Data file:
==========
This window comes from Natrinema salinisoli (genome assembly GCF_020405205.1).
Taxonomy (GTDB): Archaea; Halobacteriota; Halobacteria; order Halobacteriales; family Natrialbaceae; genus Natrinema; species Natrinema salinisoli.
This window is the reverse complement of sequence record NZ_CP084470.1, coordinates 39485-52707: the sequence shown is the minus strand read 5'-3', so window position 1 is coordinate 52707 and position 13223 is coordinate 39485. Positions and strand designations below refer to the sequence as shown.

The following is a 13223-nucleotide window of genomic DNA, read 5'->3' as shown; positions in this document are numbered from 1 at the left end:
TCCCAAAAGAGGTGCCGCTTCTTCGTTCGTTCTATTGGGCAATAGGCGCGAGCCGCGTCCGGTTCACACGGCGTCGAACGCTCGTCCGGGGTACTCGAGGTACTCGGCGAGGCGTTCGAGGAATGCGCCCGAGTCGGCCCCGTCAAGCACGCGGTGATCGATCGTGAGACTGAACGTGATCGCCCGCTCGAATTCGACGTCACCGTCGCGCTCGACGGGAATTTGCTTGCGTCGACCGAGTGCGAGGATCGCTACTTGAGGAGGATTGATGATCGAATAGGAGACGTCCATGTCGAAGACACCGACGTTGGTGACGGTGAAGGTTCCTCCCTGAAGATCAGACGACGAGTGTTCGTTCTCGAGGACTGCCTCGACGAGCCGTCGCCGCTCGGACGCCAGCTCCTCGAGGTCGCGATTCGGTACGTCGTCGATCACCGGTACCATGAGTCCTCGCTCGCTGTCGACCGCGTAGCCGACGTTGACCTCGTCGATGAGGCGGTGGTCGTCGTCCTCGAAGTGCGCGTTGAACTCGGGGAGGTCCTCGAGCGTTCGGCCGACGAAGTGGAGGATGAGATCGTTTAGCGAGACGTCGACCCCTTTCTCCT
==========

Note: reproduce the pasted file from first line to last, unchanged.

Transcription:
This window comes from Natrinema salinisoli (genome assembly GCF_020405205.1).
Taxonomy (GTDB): Archaea; Halobacteriota; Halobacteria; order Halobacteriales; family Natrialbaceae; genus Natrinema; species Natrinema salinisoli.
This window is the reverse complement of sequence record NZ_CP084470.1, coordinates 39485-52707: the sequence shown is the minus strand read 5'-3', so window position 1 is coordinate 52707 and position 13223 is coordinate 39485. Positions and strand designations below refer to the sequence as shown.

The following is a 13223-nucleotide window of genomic DNA, read 5'->3' as shown; positions in this document are numbered from 1 at the left end:
TCCCAAAAGAGGTGCCGCTTCTTCGTTCGTTCTATTGGGCAATAGGCGCGAGCCGCGTCCGGTTCACACGGCGTCGAACGCTCGTCCGGGGTACTCGAGGTACTCGGCGAGGCGTTCGAGGAATGCGCCCGAGTCGGCCCCGTCAAGCACGCGGTGATCGATCGTGAGACTGAACGTGATCGCCCGCTCGAATTCGACGTCACCGTCGCGCTCGACGGGAATTTGCTTGCGTCGACCGAGTGCGAGGATCGCTACTTGAGGAGGATTGATGATCGAATAGGAGACGTCCATGTCGAAGACACCGACGTTGGTGACGGTGAAGGTTCCTCCCTGAAGATCAGACGACGAGTGTTCGTTCTCGAGGACTGCCTCGACGAGCCGTCGCCGCTCGGACGCCAGCTCCTCGAGGTCGCGATTCGGTACGTCGTCGATCACCGGTACCATGAGTCCTCGCTCGCTGTCGACCGCGTAGCCGACGTTGACCTCGTCGATGAGGCGGTGGTCGTCGTCCTCGAAGTGCGCGTTGAACTCGGGGAGGTCCTCGAGCGTTCGGCCGACGAAGTGGAGGATGAGATCGTTTAGCGAGACGTCGACCCCTTTCTCCT